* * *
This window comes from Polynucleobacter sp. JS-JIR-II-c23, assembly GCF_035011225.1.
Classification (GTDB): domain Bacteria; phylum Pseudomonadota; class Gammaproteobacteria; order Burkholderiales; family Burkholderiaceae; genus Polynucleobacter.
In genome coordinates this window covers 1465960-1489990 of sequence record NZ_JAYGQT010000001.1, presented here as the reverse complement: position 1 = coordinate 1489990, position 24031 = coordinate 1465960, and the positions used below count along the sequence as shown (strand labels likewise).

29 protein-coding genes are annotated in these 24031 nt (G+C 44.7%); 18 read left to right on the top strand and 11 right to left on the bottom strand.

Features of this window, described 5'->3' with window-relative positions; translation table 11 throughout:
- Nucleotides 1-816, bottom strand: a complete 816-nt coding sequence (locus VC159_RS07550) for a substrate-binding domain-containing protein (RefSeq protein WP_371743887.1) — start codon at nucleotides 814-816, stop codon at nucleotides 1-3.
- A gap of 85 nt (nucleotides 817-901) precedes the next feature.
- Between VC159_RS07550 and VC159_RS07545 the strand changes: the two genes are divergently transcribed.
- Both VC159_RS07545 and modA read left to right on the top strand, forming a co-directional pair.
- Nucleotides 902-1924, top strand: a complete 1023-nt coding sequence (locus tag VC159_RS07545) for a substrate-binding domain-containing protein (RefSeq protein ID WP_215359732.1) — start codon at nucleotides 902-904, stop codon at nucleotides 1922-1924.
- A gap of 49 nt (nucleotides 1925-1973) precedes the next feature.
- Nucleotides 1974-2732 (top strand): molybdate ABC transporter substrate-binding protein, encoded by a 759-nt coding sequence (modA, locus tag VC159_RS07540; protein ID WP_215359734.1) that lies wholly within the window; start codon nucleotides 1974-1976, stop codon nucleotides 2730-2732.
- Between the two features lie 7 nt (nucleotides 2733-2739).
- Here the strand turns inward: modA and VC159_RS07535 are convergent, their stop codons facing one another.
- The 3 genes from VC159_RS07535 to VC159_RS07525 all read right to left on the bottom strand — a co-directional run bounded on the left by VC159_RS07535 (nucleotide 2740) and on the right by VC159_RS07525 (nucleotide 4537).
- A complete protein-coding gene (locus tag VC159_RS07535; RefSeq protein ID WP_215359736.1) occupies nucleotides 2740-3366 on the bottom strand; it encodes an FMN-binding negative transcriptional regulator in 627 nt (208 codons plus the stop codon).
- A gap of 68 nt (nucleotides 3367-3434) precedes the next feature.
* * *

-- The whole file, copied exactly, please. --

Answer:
This window comes from Polynucleobacter sp. JS-JIR-II-c23, assembly GCF_035011225.1.
Classification (GTDB): domain Bacteria; phylum Pseudomonadota; class Gammaproteobacteria; order Burkholderiales; family Burkholderiaceae; genus Polynucleobacter.
In genome coordinates this window covers 1465960-1489990 of sequence record NZ_JAYGQT010000001.1, presented here as the reverse complement: position 1 = coordinate 1489990, position 24031 = coordinate 1465960, and the positions used below count along the sequence as shown (strand labels likewise).

29 protein-coding genes are annotated in these 24031 nt (G+C 44.7%); 18 read left to right on the top strand and 11 right to left on the bottom strand.

Features of this window, described 5'->3' with window-relative positions; translation table 11 throughout:
- Nucleotides 1-816, bottom strand: a complete 816-nt coding sequence (locus VC159_RS07550) for a substrate-binding domain-containing protein (RefSeq protein WP_371743887.1) — start codon at nucleotides 814-816, stop codon at nucleotides 1-3.
- A gap of 85 nt (nucleotides 817-901) precedes the next feature.
- Between VC159_RS07550 and VC159_RS07545 the strand changes: the two genes are divergently transcribed.
- Both VC159_RS07545 and modA read left to right on the top strand, forming a co-directional pair.
- Nucleotides 902-1924, top strand: a complete 1023-nt coding sequence (locus tag VC159_RS07545) for a substrate-binding domain-containing protein (RefSeq protein ID WP_215359732.1) — start codon at nucleotides 902-904, stop codon at nucleotides 1922-1924.
- A gap of 49 nt (nucleotides 1925-1973) precedes the next feature.
- Nucleotides 1974-2732 (top strand): molybdate ABC transporter substrate-binding protein, encoded by a 759-nt coding sequence (modA, locus tag VC159_RS07540; protein ID WP_215359734.1) that lies wholly within the window; start codon nucleotides 1974-1976, stop codon nucleotides 2730-2732.
- Between the two features lie 7 nt (nucleotides 2733-2739).
- Here the strand turns inward: modA and VC159_RS07535 are convergent, their stop codons facing one another.
- The 3 genes from VC159_RS07535 to VC159_RS07525 all read right to left on the bottom strand — a co-directional run bounded on the left by VC159_RS07535 (nucleotide 2740) and on the right by VC159_RS07525 (nucleotide 4537).
- A complete protein-coding gene (locus tag VC159_RS07535; RefSeq protein ID WP_215359736.1) occupies nucleotides 2740-3366 on the bottom strand; it encodes an FMN-binding negative transcriptional regulator in 627 nt (208 codons plus the stop codon).
- A gap of 68 nt (nucleotides 3367-3434) precedes the next feature.